Mind experiments worked well enough for Erwin Schrödinger to get him a magical cat. Let’s try it here, shall we?
Now, let’s suppose your city government decides that democracy, as most of us know it, is just too dangerous.
So a council member comes up with an idea. In each election from now on, individual votes will not be counted individually. Instead, only city streets will get to vote.
Oh, your vote will be counted, but it will be counted according to how your street voted. If you and 47 of your neighbors all vote for Candidate X …
(that’s 47 for X)
…but 49 other voters on your street vote for Candidate Y …
(that’s 47 for X, 49 for Y)
…all 96 votes, including yours, will count for Candidate Y.
You might really dislike Candidate Y. You might have volunteered to campaign for Candidate X, urging your neighbors to vote for Candidate X. You might even have a sign on your lawn: “Why Y? Vote X instead!”
No matter. If Candidate Y, the candidate you detest, gets a few more votes on your street than Candidate X, your vote for X will get switched, and it will now count for Y.
And that’s the plan. Any objections?
Okay, so someone objects.
Hey, says the protester, that’s not fair. The longest city street will have lots and lots of city blocks, and lots and lots of votes all bundled up together into one block vote. And the teeny tiny little street with only one or two blocks and only a few voters will get overrun by that long, long street. That leaves little streets out in the cold.
Unplowed every damn winter.
So the city council comes up with a compromise. They’ll count the voters in advance and invent about 20% more. They’ll call them “Street Votes.” The street votes will be divided up by street. Each city street, large or small, will get the same number of street votes to add to their block vote. That should equalize small and large streets, right?
This all doesn’t help you very much if you voted for Candidate X, but your vote for X gets turned around and counted for Candidate Y, You vote for X, but your vote gets counted for Y, because that’s how a few more of your neighbors voted.
There’s a word for that form of government. It’s called insanity.
But it has its defenders. It protects us from the tyranny of the majority, says the mayor. It protects small streets from big streets, says the City Council. It’s nuts, says anyone who has any sense.
Now you know we’re not talking about city streets, right? We’re talking about the United States Constitution as it has been fictionalized in lots of history textbooks. We’re talking about the Electoral College as many of us learned it in school.
This mind experiment might not buy any cats, but it does buy us an interesting body of historical falsehood. It didn’t happen the way lots of folks of my generation were taught. You know the lessons. Tyranny of the majority is averted. Conflict between small states and big states gets settled in a grand compromise by awarding 2 extra votes to each state.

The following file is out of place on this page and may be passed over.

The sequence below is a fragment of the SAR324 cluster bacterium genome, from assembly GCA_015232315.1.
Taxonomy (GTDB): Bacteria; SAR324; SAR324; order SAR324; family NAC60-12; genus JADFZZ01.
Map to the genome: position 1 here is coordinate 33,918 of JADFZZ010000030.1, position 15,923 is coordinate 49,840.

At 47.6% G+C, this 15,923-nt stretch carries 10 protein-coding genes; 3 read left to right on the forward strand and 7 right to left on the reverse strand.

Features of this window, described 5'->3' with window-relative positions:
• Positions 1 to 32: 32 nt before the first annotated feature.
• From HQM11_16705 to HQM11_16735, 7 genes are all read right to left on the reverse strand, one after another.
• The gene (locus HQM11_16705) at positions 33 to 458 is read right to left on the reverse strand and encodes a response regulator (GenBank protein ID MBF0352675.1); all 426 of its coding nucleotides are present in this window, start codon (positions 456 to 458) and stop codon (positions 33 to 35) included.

Never happened. At least not that way.
What many of us were taught in school was a lie that started in the late 1800s. It began with publication of research by Professor William Dunning of Columbia University. It hit American textbooks in the early to mid 1900s. It hit the virgin minds of many of us in our classrooms right after that.
It was easy for us as children to believe that the crazy quilt device of choosing a President came from some solid set of principles. We were good little students and we knew teachers were telling us the rock steady truth.
Now that we are adults, we might ponder the fact that the reasoning we learned as children for this patchwork electoral system is as crazy as crazy can be. Then, we might go beyond that and consider the possibility that those writing the Constitution were not, in fact, insane.
Professor Dunning and his band of students were patriots who were emotionally invested in finding ways to deny what their research had to have been telling them.
Horrible truth is often the first casualty of wishful thinking. And they very much wanted a nation still shaken by the Civil War to experience brotherhood and peace. “Love your neighbor,” the scriptures taught. And your neighbors were not simply the folks next door. They were white, Caucasian folks everywhere.
Denial of blatant racism at the founding of our democracy became an easy exercise.
We can find the actual truth, and modern scholars are finding it, by skipping past the Dunning school of history and going to the original record.
There was no transcript of the Constitutional convention. But there were diaries and daily accounts by participants. They were there. They knew.
There was only a brief mention of large versus small states in the debate about how to elect a President. And that brief mention was coupled with the one and only mention of any principle involving distrust of a majority vote for President.